Milan Federal Correctional Institution officials do open and read all received general mail and packages. Received general correspondence may be read as frequently as is deemed necessary to ensure safety and security or watch a problem having to do with inmates.

How to Address a Letter to an Inmate

Below is the correct format for how you need to address a package or letter to a prisoner at Milan Federal Prison:

FCI Milan
Federal Correctional Institution
P.O. Box 1000
Milan MI, 48160

To read the full Bureau of Prisons Policy on Correnspondence, go to: Bureau of Prisons – Correnspondence Policy

Inmate Money

Every federal prison has a Commissary which was created to provide an account for inmate money and for purchasing things not issued regularly by the Bureau of Prisons.

How to Send an Inmate Money

Friends, family, or other people can deposit money to inmate’s Commissary accounts using the U.S. Postal Service and Western Union.

Via U.S. Postal Service: An inmate’s family and friends can to send prisoners money in postal mail and must send funds to this address and follow the steps shows below:

Federal Bureau of Prisons
Insert Valid Committed Inmate Name
Insert Inmate Eight-Digit Register Number
Post Office Box 474701
Des Moines, Iowa 50947-0001

The deposit have to be in a money order that is made out to the prisoner’s full committed name and complete eight-digit register number. It is best if you use a U.S. Postal Service money order, since all non-postal money orders processed through the National Lockbox will be placed on a 15-day hold, during which the prisoner will not get the funds. The Bureau of Prisons will return to the sender funds that don’t have valid prisoner info if the envelope it was sent it has a return address. Cash and checks can’t be accepted so do not send cash or checks.

Via Western Union Quick Collect Program: Prisoner’s friends and family are also able to send prisoners money with Western Union’s Quick Collect Program. Money sent to a prisoner using the Western Union Quick Collect Program can be sent using one of these methods:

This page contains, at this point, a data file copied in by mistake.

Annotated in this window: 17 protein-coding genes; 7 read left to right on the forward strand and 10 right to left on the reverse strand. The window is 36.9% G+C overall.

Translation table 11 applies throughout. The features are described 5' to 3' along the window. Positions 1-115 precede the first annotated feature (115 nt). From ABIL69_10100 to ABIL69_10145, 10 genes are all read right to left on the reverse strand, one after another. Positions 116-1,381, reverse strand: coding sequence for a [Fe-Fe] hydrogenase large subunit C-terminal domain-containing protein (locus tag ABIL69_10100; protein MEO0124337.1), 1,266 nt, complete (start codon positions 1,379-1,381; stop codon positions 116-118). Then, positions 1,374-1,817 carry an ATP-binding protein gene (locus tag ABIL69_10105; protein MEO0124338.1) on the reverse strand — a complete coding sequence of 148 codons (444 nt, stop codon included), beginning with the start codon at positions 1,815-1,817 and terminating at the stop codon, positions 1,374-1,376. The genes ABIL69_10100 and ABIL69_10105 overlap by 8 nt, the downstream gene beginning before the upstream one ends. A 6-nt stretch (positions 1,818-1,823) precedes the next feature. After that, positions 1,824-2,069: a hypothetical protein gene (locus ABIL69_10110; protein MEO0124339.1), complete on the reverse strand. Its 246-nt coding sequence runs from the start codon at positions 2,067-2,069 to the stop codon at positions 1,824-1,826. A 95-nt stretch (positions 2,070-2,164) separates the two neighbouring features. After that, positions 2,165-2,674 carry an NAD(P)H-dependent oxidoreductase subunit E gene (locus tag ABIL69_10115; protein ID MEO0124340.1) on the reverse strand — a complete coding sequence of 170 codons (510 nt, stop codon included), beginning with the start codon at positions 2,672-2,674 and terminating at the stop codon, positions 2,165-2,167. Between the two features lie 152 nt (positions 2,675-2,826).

1. At Western Union location using cash. In order to locate the closest agent, you should call 1-800-325-6000 or go to
  2. On the phone with a credit or debit card: Call 1-800-634-3422 and choose phone promt option 2.
  3. On the web with a credit/debit card: Visit and choose “Quick Collect.”

For the Western Union Quick Collect transaction, all of this info must be included:

  1. Correct Inmate Eight-Digit Register Number (entered with no spaces or dashes) followed immediately by Inmate’s Last Name
  2. Committed Inmate Full Name entered on Attention Line
  3. Code City: FBOP, DC

If the wrong register number and/or name are used and accepted and sent to that prisoner, funds might not be returned.

For additional info about how to send an inmate money, check out the official Bureau of Prisons website:
Bureau of Prisons – Inmate Money

Inmate Locator

Federal inmates are frequently moved to different correctional facilities throughout the country, so sometimes you may have to locate what facility an inmate is at using the inmate locator. Click on the link here to locate an federal inmate.
Inmate Search

Inmate Visitation Schedule

Visiting hours are from 8:00 AM to 3:00 PM on Friday, Saturday and Sunday, as well as every federally recognized holiday.

Inmate Visitor Procedures

Every prison has its own procedures for visitation and these rules get changed frequently. The policies below may be different when you are reading this, so be sure to also go to the facility’s website to find the latest rules for visitation.